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Is HMDA Data Enough for Risk Management?

Jun 1, 2020 by Loretta Kirkwood

With the expanded HMDA data requirements, it may seem impossible to consider that there is anything else lenders should be concerned about. However, it is important to address other potential data requirements. Regulatory examinations, HMDA data reviews and fair lending analysis generally expand data captured beyond what is reportable.

Federal and state regulatory examinations include HMDA data integrity reviews and the validation of what are most commonly referred to as “derived” fields. This simply means that the validation of certain HMDA data fields requires that a lender provide “other” non-HMDA reportable data to support the accuracy of the field value. The following are examples of data that lenders need to capture for verification of HMDA reportable fields:

Method of Application (Application Taken By)

  • Method of application fields for applicant and co-applicant are used to determine if the correct value is reported for Visual Observation. For example, all applications that are taken face-to-face must have a value of 1 – Collected on the basis of visual observation or surname or 2 – Not Collected on the basis of visual observation or surname.
  • It’s important to remember that if an application is taken face-to-face, “Information Not Provided” is not permitted as a reportable value for race, ethnicity or gender. For applications taken face-to-face, a lender is required to provide applicant demographic information based on visual observation or surname when the applicant(s) selects not to provide the information.
  • For applications not taken face-to-face, a lender may NOT use surname or any other factor to update applicant demographic information when an applicant chooses not to provide race, ethnicity, and gender.
  • Examiners are additionally asking lenders to provide analysis of the distribution of applications based on the method of application; i.e., face-to-face, internet, mail, telephone.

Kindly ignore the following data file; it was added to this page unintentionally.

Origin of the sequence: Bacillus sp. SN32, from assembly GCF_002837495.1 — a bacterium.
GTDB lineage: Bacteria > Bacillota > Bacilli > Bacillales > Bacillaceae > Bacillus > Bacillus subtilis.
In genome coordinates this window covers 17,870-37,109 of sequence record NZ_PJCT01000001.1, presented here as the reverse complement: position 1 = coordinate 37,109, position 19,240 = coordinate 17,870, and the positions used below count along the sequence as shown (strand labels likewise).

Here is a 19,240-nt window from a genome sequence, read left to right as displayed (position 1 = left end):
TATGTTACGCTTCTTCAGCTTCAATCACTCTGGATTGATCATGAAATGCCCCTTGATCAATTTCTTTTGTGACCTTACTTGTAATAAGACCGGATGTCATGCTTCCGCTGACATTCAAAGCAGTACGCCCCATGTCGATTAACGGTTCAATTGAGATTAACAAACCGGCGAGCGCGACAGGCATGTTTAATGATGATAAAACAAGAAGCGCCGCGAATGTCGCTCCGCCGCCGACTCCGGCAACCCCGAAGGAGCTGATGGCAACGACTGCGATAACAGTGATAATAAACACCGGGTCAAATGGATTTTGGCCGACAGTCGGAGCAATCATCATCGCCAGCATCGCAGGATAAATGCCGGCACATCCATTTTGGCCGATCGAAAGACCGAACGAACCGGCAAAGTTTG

Rate Spread

  • Annual Percentage Rate (APR), Rate Lock Date and Amortization Type are required during internal audits and regulatory examinations to validate the accuracy of the reported rate spread.


  • Applicant demographic information includes reporting age for both the applicant and co-applicant.
  • Recent regulatory HMDA data integrity examinations have included the validation of age, using date of birth.
  • It is important to remember that the correct calculation for reporting age is based on the application date (not the action date) and the date of birth.
  • HMDA RELIEF includes a data integrity test that compares the calculated or derived age to the reported age using date of birth to flag any differences. A Group Edit is available to recalculate discrepancies automatically.

QuestSoft adds additional statistics and warnings over and above the CFPB validity and quality edits to ensure that our customers can more easily prepare for and pass their exams. Errors in HMDA data expose lenders to civil money penalties, resubmissions, and/or matters requiring attention (MRA) that result in restricted business practices.

Additional areas of concern for lenders include the S.2155 Partial Exemption and fair lending risk management. QuestSoft’s HMDA RELIEF software is designed to collect all HMDA data fields, while still allowing users to optionally report and modify selected fields. Data will automatically reflect the appropriate exempt field values in the submission file.

S.2155 Partial Exemption

  • Most loan origination system (LOS) vendors have established logic to convert actual loan data to HMDA exempt codes in data extracts for lenders subject to the partial exemption. Lenders who select this option will limit data available for regulatory exams and fair lending analysis.
  • Regulators frequently request actual data for many of the exempt fields during a Compliance and/or Fair Lending examination in the same way non-HMDA fields were requested prior to the expanded HMDA data requirements.

  • Fair Lending Risk Management

    • Fair lending risk management efforts will generally require expanded data collection even beyond the 110 HMDA reportable data fields to ensure data is appropriately grouped to identify risk and monitor performance.
    • Examples of additional data needed to effectively analyze performance include branch, channel, and loan program. Credit and pricing information that will likely be helpful in fair lending analysis include exception codes, bankruptcy and foreclosure information, as well as information about the type of loan such as the identification of construction permanent, single closing or workout loans. 

    Remember to work with internal lending personnel to identify specific business practices that may assist in effectively analyzing performance and limiting inaccurate results or conclusions. Review current data extracts and HMDA processes to ensure adequate information is available for exam management, data integrity testing, internal monitoring and performance analysis.